Making Scents: How to Launch Your Own Fragrance Line

Anybody who has seen NBC’s “Parks and Recreation” knows that Aziz Ansari’s character, Tom Haverford, has big dreams. The only problem is that those dreams smell…”terrible.” In “Indianapolis,” he attempts to ride his homebrew scent, “Tommy Fresh,” to fame and fortune. What Ansari’s character does wrong serves as something of a cautionary tale for all aspiring fragrance artists.

At the launch party for the new fragrance “Allergic for Men” by Dennis Feinstein (“a real up and comer in the world of microbrewed perfumes and body sprays,” according to Haverford), Haverford approaches Dennis to give him a whiff of “Tommy Fresh,” and professes to use all his colognes—“sometimes two at once.” Dennis’ response is less than encouraging. The creator of scents such as “’Attack,’ ‘Yearning,’ ‘Thickening,’ ‘Itch Coma,’ and ‘Side Boob’” tells Haverford that “Tommy Fresh” smells like “spilled Chinese food in a birdcage.”

“It takes everything in my power to not wretch right now. Kid, you need to find another game,” says Feinstein. “Leave perfumery to the real men.”

So where did Haverford go wrong with “Tommy Fresh?” We tapped two fragrance artist entrepreneurs for advice on how to get your smell business off the ground. Accomplished perfumer Yosh Han, and Anne McClain, the creator of MCMC Fragrances. Here are their tips for aspiring fragrance moguls:

Sharpen your Sense of Smell

If you make a cologne that someone describes as a “teriyaki hairpiece, it’s safe to say you have no innate olfactory skill. But you can develop one. Han’s first piece of advice for sharpening your nose: “Cut back on the dairy and other allergens. I stopped adding milk to my coffee and cut back on the alcohol and my sense of smell is bionic now.” McClain adds: “Smell, smell, and smell again. At first, I couldn't smell musk on it's own. I smelled it every day for three months, and slowly the powdery soft smell of musk became clear to me.”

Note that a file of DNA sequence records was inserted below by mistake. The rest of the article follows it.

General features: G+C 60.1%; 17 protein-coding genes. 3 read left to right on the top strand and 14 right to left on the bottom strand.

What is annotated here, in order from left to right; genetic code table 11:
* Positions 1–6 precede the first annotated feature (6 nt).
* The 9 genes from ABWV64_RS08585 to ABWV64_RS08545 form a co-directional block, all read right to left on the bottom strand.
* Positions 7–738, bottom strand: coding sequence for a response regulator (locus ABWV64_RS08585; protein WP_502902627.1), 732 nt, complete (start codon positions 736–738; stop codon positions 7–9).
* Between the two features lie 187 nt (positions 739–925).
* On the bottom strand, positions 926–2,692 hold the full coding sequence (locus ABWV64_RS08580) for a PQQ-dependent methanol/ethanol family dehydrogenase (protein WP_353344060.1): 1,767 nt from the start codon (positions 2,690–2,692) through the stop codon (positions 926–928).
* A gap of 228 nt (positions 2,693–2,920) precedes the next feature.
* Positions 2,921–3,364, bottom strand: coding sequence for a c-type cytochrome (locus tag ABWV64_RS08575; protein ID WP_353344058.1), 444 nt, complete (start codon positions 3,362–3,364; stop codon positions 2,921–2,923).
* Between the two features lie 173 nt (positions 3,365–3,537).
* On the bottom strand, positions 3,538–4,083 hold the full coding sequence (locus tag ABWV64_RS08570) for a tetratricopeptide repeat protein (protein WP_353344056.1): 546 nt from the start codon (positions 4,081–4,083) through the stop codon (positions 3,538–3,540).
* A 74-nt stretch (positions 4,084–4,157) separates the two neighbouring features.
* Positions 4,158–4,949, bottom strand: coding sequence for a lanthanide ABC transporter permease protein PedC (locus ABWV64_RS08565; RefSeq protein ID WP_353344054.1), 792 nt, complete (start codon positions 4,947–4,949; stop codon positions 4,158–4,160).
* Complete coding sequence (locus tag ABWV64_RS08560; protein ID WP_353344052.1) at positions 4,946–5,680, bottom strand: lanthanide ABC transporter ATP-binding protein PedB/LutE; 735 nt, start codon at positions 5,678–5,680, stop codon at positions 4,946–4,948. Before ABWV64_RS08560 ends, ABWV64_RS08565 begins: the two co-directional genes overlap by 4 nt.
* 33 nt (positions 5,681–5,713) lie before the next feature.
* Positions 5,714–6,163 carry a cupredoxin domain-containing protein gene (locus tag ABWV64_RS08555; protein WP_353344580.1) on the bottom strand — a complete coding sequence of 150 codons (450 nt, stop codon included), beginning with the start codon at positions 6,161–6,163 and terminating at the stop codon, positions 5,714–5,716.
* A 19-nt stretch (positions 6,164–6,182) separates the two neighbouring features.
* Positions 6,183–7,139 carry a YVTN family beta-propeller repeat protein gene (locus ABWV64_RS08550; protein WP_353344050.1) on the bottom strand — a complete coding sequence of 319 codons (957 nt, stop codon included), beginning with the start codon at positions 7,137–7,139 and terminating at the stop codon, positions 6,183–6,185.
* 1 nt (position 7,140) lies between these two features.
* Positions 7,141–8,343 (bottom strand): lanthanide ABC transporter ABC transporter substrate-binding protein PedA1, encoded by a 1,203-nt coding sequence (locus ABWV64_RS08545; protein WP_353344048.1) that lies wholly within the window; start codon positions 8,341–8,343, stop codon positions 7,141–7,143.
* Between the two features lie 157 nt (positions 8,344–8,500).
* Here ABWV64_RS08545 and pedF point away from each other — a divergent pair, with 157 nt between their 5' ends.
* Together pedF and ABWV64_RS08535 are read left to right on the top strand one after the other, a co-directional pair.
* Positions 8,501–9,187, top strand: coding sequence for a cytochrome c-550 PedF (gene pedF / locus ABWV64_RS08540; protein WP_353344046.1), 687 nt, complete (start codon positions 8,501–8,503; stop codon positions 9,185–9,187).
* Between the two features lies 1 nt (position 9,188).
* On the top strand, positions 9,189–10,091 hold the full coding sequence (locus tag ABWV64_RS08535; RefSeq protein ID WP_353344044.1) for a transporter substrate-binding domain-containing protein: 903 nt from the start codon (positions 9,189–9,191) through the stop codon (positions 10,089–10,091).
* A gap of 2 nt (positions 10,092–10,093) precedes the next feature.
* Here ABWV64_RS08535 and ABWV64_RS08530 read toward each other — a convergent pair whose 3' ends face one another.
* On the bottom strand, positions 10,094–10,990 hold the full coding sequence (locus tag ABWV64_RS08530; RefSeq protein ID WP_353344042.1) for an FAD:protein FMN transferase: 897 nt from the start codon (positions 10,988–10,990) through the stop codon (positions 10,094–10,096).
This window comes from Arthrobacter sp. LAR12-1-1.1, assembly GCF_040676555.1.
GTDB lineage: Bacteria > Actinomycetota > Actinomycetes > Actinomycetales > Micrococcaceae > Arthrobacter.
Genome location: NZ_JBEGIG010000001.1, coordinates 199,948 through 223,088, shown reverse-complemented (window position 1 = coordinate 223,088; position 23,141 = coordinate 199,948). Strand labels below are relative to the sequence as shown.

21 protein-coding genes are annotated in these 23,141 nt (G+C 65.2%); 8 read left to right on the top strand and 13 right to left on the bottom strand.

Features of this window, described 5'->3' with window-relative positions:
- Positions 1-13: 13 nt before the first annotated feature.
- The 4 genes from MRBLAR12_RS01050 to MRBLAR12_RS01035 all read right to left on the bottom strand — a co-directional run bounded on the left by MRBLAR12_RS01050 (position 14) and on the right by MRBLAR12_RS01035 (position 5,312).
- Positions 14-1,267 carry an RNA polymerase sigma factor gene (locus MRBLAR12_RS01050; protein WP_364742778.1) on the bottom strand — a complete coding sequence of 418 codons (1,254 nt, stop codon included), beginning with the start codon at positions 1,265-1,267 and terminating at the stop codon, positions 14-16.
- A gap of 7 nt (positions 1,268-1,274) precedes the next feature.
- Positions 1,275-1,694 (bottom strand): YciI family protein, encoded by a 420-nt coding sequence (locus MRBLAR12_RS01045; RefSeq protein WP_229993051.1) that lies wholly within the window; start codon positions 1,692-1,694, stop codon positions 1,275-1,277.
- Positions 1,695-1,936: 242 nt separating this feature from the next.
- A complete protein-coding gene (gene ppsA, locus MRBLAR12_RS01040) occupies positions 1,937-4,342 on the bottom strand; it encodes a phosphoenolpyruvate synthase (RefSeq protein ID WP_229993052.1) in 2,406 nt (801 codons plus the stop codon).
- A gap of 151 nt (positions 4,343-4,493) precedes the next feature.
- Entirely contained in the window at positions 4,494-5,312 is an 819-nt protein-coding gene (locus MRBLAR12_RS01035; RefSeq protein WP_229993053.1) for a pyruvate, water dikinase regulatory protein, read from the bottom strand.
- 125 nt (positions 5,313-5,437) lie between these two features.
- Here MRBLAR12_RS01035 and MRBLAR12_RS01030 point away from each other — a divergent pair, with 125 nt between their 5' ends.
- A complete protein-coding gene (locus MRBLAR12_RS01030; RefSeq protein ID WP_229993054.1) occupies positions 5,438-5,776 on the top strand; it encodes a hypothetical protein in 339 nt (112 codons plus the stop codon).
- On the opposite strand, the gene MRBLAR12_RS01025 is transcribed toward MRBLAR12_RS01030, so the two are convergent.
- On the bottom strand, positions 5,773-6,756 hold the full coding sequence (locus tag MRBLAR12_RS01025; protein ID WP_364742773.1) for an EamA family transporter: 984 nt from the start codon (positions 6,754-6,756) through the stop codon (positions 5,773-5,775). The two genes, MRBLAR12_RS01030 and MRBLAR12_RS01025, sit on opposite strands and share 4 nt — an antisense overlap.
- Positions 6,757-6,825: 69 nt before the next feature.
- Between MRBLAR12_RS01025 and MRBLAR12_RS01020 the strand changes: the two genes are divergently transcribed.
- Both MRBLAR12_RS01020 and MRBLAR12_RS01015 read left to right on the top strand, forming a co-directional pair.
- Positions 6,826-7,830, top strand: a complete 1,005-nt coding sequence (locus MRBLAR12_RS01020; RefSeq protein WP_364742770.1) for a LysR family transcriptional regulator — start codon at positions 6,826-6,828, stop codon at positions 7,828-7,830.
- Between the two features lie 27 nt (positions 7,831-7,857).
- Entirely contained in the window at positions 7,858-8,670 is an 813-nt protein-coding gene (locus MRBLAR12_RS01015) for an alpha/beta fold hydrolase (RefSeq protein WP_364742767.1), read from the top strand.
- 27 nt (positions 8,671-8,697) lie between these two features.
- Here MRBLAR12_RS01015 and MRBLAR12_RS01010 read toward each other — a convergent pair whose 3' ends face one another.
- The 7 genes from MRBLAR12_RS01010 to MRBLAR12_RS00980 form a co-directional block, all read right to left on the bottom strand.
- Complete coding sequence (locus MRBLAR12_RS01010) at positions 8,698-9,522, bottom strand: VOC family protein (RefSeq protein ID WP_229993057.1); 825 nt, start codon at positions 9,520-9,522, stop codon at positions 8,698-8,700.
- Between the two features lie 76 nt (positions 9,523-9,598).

Go Back to School

Not all perfumers go to school. Some of the greatest scents come from big established fashion brands—John Varvatos for example. But Haverford could get a creative edge from taking a few workshops to “build his vocabulary of odors and understanding of fragrance,” says Han. Getting a full degree will help you understand the workings of a fragrance supply house and the science of perfume. Attending the Grasse Institute of Perfumery was crucial to McClain’s success. “I studied perfumery from books, aromatherapy classes, and online for a few years before applying to the training program in France. We basically covered everything that I had learned in three years in the first three days of school.”

Hone Your Elevator Pitch

“Get in a real elevator,” says Han. “See how long it takes to tell yourself, or an imaginary person your story. If you need more then 15 floors to deliver your punchline, exit and try again. Industry veterans have shorter attention spans than you realize.”

Don’t Take ‘No’ for an Answer

When Feinstein dismisses Tommy Fresh as “assaultive,” Haverford slinks away with his tail between his legs. But you can’t accept ‘no’ in the scent game. “To me, ‘No’ means ‘maybe, later,’” says Han. “Buyers, suppliers, vendors, and potential business partners have their own cycle of running their business. Depending on when you meet them, they might not have the bandwidth to work with you. Persistence and a strong stomach are key.”

Be Patient

“Every step in creating a fragrance takes time,” says McClain. I make dozens of trials of a fragrance before considering it final. I wear it on my skin for weeks and sometimes months. I let my friends wear it and give me feedback. I change the scent again slightly. It takes patience, dedication and perseverance.”

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